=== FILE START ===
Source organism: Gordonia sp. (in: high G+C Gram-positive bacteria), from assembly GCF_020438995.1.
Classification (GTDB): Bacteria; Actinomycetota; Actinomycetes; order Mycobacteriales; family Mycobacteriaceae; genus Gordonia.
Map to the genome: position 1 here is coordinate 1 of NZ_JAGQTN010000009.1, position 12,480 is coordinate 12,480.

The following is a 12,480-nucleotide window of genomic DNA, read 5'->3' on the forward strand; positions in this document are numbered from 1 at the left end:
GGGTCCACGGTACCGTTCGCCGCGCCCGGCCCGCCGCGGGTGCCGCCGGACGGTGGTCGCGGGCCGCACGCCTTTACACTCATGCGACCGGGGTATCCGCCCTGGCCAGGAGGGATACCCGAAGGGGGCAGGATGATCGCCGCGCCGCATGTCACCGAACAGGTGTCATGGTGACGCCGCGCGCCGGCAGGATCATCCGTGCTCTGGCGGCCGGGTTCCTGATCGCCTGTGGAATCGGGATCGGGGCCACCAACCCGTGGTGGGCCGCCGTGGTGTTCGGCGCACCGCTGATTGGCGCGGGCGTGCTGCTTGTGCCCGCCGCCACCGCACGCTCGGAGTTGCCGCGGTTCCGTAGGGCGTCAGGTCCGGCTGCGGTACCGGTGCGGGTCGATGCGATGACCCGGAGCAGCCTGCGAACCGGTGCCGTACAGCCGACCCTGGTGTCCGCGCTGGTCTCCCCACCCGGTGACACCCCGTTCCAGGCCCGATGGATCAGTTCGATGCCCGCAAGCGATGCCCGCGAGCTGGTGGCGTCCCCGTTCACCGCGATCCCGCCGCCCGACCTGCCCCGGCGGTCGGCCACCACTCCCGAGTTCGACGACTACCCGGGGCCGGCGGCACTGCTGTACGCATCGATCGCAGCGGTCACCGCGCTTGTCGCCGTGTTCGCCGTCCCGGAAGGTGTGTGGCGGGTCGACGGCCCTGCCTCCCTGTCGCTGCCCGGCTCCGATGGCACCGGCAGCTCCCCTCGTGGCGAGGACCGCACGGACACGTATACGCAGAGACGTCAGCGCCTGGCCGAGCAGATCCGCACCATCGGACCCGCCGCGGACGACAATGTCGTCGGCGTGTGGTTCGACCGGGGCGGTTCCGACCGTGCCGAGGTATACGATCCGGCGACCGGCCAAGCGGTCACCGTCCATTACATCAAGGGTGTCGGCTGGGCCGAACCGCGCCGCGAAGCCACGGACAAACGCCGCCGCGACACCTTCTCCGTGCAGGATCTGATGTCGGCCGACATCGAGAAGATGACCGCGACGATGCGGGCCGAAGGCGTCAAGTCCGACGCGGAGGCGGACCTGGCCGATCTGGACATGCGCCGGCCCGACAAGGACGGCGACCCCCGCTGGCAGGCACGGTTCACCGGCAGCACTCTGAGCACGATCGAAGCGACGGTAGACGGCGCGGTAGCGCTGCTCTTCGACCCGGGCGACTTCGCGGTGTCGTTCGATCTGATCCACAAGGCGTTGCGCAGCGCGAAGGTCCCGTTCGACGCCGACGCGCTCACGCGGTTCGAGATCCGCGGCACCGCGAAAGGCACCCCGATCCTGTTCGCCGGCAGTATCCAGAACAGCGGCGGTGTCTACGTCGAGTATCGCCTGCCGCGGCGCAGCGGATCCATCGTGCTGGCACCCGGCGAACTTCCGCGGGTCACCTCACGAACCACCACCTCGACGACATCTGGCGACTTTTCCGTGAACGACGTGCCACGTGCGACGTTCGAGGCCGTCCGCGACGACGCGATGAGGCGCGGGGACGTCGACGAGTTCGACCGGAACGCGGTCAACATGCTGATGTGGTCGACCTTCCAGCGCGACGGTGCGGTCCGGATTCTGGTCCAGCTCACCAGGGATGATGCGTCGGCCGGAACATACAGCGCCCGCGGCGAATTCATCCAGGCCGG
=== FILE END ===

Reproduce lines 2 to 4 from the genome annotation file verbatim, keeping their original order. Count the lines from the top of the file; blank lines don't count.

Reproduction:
Classification (GTDB): Bacteria; Actinomycetota; Actinomycetes; order Mycobacteriales; family Mycobacteriaceae; genus Gordonia.
Map to the genome: position 1 here is coordinate 1 of NZ_JAGQTN010000009.1, position 12,480 is coordinate 12,480.

The following is a 12,480-nucleotide window of genomic DNA, read 5'->3' on the forward strand; positions in this document are numbered from 1 at the left end: